LONDON: Oil prices jumped Monday after Iran seized a British tanker in the Gulf, fuelling fresh concerns about supplies and a possible conflict in the crude-rich Middle East.
The market was given a further jolt as Libya halted loading at key oil terminal after the closure of a major pipeline.
The news provided solid support for the oil market but gains were capped by stubborn demand jitters linked to the weak global economic outlook.
“Oil prices have surged on Monday once again propelled by developments in the Middle East — with news of Iran’s seizure of a British vessel and Libya shutting down its largest oil field,” remarked Mihir Kapadia, head of Sun Global Investments.
“Geopolitical concerns have pushed the markets higher after weeks of worries regarding slowing global growth.”
In late morning deals, London Brent oil leapt 2.1 percent and New York crude rallied 1.6 percent.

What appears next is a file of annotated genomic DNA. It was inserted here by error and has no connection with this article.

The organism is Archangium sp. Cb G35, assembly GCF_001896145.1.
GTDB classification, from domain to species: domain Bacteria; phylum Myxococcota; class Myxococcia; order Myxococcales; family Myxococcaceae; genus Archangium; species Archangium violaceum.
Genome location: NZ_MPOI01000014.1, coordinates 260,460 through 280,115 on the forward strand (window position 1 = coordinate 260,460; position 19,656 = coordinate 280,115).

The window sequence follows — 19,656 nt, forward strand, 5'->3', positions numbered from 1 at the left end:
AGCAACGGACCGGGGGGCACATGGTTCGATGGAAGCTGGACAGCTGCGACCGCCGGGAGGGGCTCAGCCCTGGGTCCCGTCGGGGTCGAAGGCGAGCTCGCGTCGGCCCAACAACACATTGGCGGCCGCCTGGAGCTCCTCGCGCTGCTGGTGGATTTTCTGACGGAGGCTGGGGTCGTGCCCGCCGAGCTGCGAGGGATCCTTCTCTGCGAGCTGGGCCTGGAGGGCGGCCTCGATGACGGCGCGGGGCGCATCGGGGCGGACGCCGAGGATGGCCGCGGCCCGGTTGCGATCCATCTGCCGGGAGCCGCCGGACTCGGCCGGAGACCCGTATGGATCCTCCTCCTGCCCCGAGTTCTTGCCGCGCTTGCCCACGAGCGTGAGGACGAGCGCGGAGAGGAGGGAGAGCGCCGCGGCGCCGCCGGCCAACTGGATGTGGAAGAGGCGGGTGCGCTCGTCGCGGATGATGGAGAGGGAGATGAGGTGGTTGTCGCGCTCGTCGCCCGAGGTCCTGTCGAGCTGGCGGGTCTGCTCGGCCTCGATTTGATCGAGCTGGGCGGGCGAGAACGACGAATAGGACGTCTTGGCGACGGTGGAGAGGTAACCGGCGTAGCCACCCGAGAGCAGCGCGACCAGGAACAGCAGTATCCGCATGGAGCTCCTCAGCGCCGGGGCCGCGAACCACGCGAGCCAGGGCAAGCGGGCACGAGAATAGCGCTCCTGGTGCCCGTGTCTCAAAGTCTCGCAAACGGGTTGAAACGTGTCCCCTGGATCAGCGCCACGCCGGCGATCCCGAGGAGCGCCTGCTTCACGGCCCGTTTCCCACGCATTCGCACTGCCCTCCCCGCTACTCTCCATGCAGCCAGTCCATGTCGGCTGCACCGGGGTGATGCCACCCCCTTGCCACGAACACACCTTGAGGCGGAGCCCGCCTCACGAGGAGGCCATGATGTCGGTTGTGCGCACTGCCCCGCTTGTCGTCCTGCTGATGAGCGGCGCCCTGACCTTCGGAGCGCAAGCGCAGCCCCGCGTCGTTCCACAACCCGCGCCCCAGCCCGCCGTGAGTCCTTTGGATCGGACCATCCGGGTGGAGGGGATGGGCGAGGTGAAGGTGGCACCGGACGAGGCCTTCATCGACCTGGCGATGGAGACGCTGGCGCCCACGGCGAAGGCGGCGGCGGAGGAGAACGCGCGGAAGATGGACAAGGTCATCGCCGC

Libya’s National Oil Company said it had stopped loading crude at a key government-controlled shipping terminal, declaring “force majeure” after an “unlawful pipeline valve closure” halted operations at its main oil field.
Force majeure is a legal measure that frees a company from contractual obligations due to circumstances beyond its control.
Bumper oil prices boosted the share prices of energy companies because they lift revenues and profits. In turn, that helped guide most European stocks indices to higher ground on Monday.
– Asian stocks slide –
However, Asian equities were locked in retreat on dimming hopes for a deep interest rate cut by the Federal Reserve, though all the firms on a new tech-focused board in China rallied on its opening day.
Traders took a step back after last week’s gains as the New York Federal Reserve tempered comments from its president, John Williams, who had suggested the central bank could cut borrowing costs by 50 basis points at its policy meeting this month.
“Stocks (in Asia) are on the back foot as the market pares expectations for how deep the Fed will cut rates,” said Neil Wilson, chief market analyst at London-based trading website Markets.com.
“Expectations for a 50 (point) cut are diminished and the market is now looking to the European Central Bank this week to see how dovish they go.”
Bets that the Fed will only reduce rates by 25 points provided support to the dollar against most high-yielding, riskier currencies. —AFP